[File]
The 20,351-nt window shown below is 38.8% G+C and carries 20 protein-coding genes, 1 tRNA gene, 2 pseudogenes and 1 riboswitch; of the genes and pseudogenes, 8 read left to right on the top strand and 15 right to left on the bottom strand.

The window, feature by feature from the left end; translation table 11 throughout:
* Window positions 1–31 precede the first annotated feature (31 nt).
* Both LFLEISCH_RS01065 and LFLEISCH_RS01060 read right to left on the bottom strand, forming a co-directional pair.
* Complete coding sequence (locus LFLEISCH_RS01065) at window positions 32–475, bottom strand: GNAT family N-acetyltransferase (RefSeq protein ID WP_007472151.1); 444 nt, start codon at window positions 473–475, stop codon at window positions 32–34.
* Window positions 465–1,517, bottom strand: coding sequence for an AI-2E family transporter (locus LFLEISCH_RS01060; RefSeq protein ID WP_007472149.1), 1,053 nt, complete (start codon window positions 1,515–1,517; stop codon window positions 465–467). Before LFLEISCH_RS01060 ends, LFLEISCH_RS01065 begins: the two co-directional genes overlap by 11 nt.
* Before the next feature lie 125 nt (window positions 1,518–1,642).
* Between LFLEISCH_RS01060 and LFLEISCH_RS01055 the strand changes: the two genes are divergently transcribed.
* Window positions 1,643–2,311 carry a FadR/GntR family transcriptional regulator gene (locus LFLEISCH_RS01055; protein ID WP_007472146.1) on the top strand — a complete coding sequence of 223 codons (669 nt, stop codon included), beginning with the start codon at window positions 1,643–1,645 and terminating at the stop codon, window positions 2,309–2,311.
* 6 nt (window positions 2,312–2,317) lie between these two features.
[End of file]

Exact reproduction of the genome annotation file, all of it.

The 20,351-nt window shown below is 38.8% G+C and carries 20 protein-coding genes, 1 tRNA gene, 2 pseudogenes and 1 riboswitch; of the genes and pseudogenes, 8 read left to right on the top strand and 15 right to left on the bottom strand.

The window, feature by feature from the left end; translation table 11 throughout:
* Window positions 1–31 precede the first annotated feature (31 nt).
* Both LFLEISCH_RS01065 and LFLEISCH_RS01060 read right to left on the bottom strand, forming a co-directional pair.
* Complete coding sequence (locus LFLEISCH_RS01065) at window positions 32–475, bottom strand: GNAT family N-acetyltransferase (RefSeq protein ID WP_007472151.1); 444 nt, start codon at window positions 473–475, stop codon at window positions 32–34.
* Window positions 465–1,517, bottom strand: coding sequence for an AI-2E family transporter (locus LFLEISCH_RS01060; RefSeq protein ID WP_007472149.1), 1,053 nt, complete (start codon window positions 1,515–1,517; stop codon window positions 465–467). Before LFLEISCH_RS01060 ends, LFLEISCH_RS01065 begins: the two co-directional genes overlap by 11 nt.
* Before the next feature lie 125 nt (window positions 1,518–1,642).
* Between LFLEISCH_RS01060 and LFLEISCH_RS01055 the strand changes: the two genes are divergently transcribed.
* Window positions 1,643–2,311 carry a FadR/GntR family transcriptional regulator gene (locus LFLEISCH_RS01055; protein ID WP_007472146.1) on the top strand — a complete coding sequence of 223 codons (669 nt, stop codon included), beginning with the start codon at window positions 1,643–1,645 and terminating at the stop codon, window positions 2,309–2,311.
* 6 nt (window positions 2,312–2,317) lie between these two features.